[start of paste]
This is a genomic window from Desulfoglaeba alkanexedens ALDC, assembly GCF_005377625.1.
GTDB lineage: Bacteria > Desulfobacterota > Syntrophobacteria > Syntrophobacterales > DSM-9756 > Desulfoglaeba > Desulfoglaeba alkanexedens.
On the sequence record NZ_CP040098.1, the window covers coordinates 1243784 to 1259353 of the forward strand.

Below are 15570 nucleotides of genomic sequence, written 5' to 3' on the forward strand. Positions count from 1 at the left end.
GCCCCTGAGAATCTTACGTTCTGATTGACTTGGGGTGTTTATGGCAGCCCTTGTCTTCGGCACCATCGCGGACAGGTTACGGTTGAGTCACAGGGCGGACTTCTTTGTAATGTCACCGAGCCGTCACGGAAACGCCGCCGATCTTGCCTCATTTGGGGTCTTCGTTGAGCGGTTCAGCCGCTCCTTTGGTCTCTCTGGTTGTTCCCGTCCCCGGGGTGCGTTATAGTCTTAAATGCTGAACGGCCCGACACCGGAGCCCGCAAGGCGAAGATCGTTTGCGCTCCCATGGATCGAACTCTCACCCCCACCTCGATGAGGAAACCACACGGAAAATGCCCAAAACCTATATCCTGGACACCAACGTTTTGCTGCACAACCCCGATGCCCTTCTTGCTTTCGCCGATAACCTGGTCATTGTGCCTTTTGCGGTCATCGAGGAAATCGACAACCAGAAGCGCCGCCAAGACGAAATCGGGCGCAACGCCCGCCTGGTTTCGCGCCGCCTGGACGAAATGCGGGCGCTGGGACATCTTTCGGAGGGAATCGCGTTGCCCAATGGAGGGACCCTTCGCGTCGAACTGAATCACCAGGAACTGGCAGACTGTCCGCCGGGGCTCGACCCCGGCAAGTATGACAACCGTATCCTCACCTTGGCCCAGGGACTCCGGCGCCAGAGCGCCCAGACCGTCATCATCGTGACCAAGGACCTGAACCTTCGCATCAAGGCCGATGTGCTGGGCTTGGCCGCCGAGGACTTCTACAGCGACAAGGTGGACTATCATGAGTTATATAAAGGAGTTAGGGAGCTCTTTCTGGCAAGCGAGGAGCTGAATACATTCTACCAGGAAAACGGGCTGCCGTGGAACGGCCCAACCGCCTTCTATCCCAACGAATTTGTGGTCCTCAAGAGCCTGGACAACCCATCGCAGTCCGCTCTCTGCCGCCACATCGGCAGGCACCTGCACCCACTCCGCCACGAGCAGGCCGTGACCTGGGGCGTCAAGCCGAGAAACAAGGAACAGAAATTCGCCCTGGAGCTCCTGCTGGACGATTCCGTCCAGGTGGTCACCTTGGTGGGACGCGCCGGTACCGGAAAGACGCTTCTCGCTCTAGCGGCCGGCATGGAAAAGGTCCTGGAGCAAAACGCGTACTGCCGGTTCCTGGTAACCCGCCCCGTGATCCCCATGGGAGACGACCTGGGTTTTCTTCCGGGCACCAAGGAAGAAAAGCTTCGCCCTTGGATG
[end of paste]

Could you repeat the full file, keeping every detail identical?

This is a genomic window from Desulfoglaeba alkanexedens ALDC, assembly GCF_005377625.1.
GTDB lineage: Bacteria > Desulfobacterota > Syntrophobacteria > Syntrophobacterales > DSM-9756 > Desulfoglaeba > Desulfoglaeba alkanexedens.
On the sequence record NZ_CP040098.1, the window covers coordinates 1243784 to 1259353 of the forward strand.

Below are 15570 nucleotides of genomic sequence, written 5' to 3' on the forward strand. Positions count from 1 at the left end.
GCCCCTGAGAATCTTACGTTCTGATTGACTTGGGGTGTTTATGGCAGCCCTTGTCTTCGGCACCATCGCGGACAGGTTACGGTTGAGTCACAGGGCGGACTTCTTTGTAATGTCACCGAGCCGTCACGGAAACGCCGCCGATCTTGCCTCATTTGGGGTCTTCGTTGAGCGGTTCAGCCGCTCCTTTGGTCTCTCTGGTTGTTCCCGTCCCCGGGGTGCGTTATAGTCTTAAATGCTGAACGGCCCGACACCGGAGCCCGCAAGGCGAAGATCGTTTGCGCTCCCATGGATCGAACTCTCACCCCCACCTCGATGAGGAAACCACACGGAAAATGCCCAAAACCTATATCCTGGACACCAACGTTTTGCTGCACAACCCCGATGCCCTTCTTGCTTTCGCCGATAACCTGGTCATTGTGCCTTTTGCGGTCATCGAGGAAATCGACAACCAGAAGCGCCGCCAAGACGAAATCGGGCGCAACGCCCGCCTGGTTTCGCGCCGCCTGGACGAAATGCGGGCGCTGGGACATCTTTCGGAGGGAATCGCGTTGCCCAATGGAGGGACCCTTCGCGTCGAACTGAATCACCAGGAACTGGCAGACTGTCCGCCGGGGCTCGACCCCGGCAAGTATGACAACCGTATCCTCACCTTGGCCCAGGGACTCCGGCGCCAGAGCGCCCAGACCGTCATCATCGTGACCAAGGACCTGAACCTTCGCATCAAGGCCGATGTGCTGGGCTTGGCCGCCGAGGACTTCTACAGCGACAAGGTGGACTATCATGAGTTATATAAAGGAGTTAGGGAGCTCTTTCTGGCAAGCGAGGAGCTGAATACATTCTACCAGGAAAACGGGCTGCCGTGGAACGGCCCAACCGCCTTCTATCCCAACGAATTTGTGGTCCTCAAGAGCCTGGACAACCCATCGCAGTCCGCTCTCTGCCGCCACATCGGCAGGCACCTGCACCCACTCCGCCACGAGCAGGCCGTGACCTGGGGCGTCAAGCCGAGAAACAAGGAACAGAAATTCGCCCTGGAGCTCCTGCTGGACGATTCCGTCCAGGTGGTCACCTTGGTGGGACGCGCCGGTACCGGAAAGACGCTTCTCGCTCTAGCGGCCGGCATGGAAAAGGTCCTGGAGCAAAACGCGTACTGCCGGTTCCTGGTAACCCGCCCCGTGATCCCCATGGGAGACGACCTGGGTTTTCTTCCGGGCACCAAGGAAGAAAAGCTTCGCCCTTGGATG